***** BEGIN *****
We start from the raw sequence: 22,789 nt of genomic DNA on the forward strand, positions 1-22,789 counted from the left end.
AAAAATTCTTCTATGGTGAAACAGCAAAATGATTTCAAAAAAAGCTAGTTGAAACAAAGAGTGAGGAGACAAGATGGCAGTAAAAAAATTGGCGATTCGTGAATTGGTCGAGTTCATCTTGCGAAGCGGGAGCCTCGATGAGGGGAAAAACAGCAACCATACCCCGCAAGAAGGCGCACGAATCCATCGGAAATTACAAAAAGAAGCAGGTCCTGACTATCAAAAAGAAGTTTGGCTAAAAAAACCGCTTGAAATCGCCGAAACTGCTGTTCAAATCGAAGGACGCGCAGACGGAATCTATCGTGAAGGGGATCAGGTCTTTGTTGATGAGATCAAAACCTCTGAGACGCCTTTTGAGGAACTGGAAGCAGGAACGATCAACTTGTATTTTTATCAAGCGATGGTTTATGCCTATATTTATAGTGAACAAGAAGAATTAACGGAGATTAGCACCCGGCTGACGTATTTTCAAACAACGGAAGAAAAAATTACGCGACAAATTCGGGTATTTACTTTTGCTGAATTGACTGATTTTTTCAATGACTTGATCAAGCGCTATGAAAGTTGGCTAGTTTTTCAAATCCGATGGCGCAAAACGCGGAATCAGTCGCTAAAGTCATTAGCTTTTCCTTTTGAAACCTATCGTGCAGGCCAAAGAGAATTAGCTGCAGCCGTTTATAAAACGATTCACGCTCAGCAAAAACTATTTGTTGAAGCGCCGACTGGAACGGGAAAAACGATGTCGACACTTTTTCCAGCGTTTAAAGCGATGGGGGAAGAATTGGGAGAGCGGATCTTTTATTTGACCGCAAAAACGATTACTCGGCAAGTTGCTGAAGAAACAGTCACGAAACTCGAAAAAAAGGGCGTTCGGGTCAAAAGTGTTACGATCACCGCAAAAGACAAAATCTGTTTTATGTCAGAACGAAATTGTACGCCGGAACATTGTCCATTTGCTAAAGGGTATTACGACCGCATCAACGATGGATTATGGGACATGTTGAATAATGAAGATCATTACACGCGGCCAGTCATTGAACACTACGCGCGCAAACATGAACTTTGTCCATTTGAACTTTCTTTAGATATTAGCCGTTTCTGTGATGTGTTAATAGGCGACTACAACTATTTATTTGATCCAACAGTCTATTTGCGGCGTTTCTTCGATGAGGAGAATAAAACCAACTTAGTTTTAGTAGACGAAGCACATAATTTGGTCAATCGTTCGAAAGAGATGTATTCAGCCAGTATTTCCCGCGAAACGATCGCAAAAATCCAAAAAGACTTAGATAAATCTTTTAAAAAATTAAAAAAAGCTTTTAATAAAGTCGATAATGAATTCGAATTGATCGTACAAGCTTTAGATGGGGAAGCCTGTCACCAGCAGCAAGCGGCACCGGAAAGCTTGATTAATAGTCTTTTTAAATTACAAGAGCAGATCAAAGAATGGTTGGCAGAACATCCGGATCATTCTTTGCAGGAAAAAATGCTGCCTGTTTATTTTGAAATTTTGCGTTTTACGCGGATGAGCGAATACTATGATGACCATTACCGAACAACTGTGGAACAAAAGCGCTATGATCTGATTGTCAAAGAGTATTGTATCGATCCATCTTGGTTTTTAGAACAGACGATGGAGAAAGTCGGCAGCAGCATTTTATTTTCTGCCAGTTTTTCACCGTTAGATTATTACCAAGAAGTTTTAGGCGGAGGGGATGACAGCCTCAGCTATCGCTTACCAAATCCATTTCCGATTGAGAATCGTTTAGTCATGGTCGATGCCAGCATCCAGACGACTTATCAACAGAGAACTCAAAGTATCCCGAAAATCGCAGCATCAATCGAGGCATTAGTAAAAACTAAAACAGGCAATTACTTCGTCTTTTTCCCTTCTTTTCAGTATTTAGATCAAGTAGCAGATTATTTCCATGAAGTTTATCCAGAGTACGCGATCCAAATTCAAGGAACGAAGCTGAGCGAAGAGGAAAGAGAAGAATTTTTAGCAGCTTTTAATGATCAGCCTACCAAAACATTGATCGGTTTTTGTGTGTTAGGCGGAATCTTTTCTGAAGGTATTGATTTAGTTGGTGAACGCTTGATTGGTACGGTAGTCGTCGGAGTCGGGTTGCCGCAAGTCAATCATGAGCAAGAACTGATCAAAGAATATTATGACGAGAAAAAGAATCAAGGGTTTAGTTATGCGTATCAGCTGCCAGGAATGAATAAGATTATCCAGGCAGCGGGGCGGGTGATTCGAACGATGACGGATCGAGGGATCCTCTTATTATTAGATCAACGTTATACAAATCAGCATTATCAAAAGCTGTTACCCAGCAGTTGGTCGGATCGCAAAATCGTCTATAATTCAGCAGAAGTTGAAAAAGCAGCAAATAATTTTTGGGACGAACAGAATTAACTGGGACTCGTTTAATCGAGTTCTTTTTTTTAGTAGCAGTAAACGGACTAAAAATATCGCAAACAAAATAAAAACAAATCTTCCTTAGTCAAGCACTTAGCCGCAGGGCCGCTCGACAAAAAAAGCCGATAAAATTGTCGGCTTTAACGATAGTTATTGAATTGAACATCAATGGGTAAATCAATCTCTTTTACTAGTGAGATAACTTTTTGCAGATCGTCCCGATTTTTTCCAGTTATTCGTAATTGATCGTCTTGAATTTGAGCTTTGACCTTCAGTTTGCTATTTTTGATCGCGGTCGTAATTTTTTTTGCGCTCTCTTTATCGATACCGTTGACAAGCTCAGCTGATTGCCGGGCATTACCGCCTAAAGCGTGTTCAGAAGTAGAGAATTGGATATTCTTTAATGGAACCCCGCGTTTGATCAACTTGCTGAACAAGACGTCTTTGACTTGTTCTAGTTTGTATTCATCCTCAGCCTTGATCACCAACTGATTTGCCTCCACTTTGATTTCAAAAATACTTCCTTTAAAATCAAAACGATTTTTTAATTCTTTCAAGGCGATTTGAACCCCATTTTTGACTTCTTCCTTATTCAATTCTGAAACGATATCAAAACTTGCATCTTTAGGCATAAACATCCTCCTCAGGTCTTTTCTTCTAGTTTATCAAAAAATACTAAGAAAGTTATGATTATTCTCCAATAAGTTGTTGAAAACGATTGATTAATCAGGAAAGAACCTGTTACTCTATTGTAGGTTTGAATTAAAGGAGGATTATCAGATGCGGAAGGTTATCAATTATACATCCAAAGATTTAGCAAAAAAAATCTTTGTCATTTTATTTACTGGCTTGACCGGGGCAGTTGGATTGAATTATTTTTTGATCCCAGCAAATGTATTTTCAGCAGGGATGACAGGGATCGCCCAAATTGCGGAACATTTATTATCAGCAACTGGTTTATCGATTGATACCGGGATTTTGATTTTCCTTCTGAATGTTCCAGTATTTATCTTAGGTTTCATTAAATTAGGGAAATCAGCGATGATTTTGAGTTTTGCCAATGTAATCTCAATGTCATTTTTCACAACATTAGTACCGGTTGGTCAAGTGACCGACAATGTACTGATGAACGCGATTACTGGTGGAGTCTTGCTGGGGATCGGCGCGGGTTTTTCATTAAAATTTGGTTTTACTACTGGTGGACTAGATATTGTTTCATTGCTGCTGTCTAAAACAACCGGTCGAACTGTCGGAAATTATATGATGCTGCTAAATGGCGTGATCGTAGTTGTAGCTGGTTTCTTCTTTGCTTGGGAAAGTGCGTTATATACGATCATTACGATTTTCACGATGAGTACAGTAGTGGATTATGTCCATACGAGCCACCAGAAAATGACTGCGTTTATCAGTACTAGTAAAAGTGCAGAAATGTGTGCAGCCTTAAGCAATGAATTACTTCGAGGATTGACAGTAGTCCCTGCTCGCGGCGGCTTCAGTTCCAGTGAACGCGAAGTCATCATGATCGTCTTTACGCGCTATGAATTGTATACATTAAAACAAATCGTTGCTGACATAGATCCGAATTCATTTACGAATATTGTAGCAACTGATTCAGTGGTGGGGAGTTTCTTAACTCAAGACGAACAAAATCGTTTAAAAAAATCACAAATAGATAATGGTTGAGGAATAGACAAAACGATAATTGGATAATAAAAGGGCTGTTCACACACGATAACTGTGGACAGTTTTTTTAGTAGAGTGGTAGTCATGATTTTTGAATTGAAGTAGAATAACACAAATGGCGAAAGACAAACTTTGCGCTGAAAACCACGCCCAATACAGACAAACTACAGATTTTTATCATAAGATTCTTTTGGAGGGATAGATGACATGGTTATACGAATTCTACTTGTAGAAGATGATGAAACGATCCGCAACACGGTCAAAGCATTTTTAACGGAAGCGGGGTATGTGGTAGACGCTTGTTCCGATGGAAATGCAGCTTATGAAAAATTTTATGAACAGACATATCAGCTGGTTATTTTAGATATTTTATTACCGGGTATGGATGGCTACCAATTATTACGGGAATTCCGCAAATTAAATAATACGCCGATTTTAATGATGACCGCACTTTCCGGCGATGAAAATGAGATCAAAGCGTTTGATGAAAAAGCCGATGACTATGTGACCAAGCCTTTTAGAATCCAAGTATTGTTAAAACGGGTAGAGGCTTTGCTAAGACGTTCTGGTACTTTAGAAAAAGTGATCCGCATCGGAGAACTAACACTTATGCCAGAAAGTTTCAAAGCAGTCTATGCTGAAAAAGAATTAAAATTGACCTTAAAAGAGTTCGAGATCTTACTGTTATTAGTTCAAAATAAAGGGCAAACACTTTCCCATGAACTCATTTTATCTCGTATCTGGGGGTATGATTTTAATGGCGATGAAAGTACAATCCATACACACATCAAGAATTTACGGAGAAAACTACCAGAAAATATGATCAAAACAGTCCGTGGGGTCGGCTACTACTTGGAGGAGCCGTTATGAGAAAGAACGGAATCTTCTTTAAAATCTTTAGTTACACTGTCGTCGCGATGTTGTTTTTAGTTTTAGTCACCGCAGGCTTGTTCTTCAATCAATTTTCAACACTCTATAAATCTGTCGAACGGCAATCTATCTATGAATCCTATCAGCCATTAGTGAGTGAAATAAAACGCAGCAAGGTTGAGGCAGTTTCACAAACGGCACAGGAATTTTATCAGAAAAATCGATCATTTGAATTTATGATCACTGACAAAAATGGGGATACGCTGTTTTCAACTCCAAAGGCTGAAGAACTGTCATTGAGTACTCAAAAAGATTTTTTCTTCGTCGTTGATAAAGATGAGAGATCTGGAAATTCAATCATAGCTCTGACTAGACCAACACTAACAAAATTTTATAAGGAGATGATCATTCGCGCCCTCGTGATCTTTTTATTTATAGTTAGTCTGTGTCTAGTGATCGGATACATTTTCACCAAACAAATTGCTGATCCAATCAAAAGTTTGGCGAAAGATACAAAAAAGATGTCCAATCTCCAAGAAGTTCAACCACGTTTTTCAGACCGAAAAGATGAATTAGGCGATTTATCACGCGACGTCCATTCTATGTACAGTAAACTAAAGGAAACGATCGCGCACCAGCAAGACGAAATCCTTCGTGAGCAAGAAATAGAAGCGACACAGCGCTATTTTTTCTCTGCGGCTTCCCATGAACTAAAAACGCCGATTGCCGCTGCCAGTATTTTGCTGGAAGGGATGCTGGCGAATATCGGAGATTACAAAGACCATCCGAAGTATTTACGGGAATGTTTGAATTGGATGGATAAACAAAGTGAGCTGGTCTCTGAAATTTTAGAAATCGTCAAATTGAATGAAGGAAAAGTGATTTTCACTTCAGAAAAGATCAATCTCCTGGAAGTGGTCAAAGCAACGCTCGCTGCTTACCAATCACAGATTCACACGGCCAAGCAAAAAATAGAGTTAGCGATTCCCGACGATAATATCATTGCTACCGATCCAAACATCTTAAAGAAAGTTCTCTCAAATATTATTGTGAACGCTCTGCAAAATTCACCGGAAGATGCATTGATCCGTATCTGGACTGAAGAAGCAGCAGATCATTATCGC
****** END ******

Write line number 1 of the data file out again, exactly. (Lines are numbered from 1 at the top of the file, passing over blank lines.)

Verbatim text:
We start from the raw sequence: 22,789 nt of genomic DNA on the forward strand, positions 1-22,789 counted from the left end.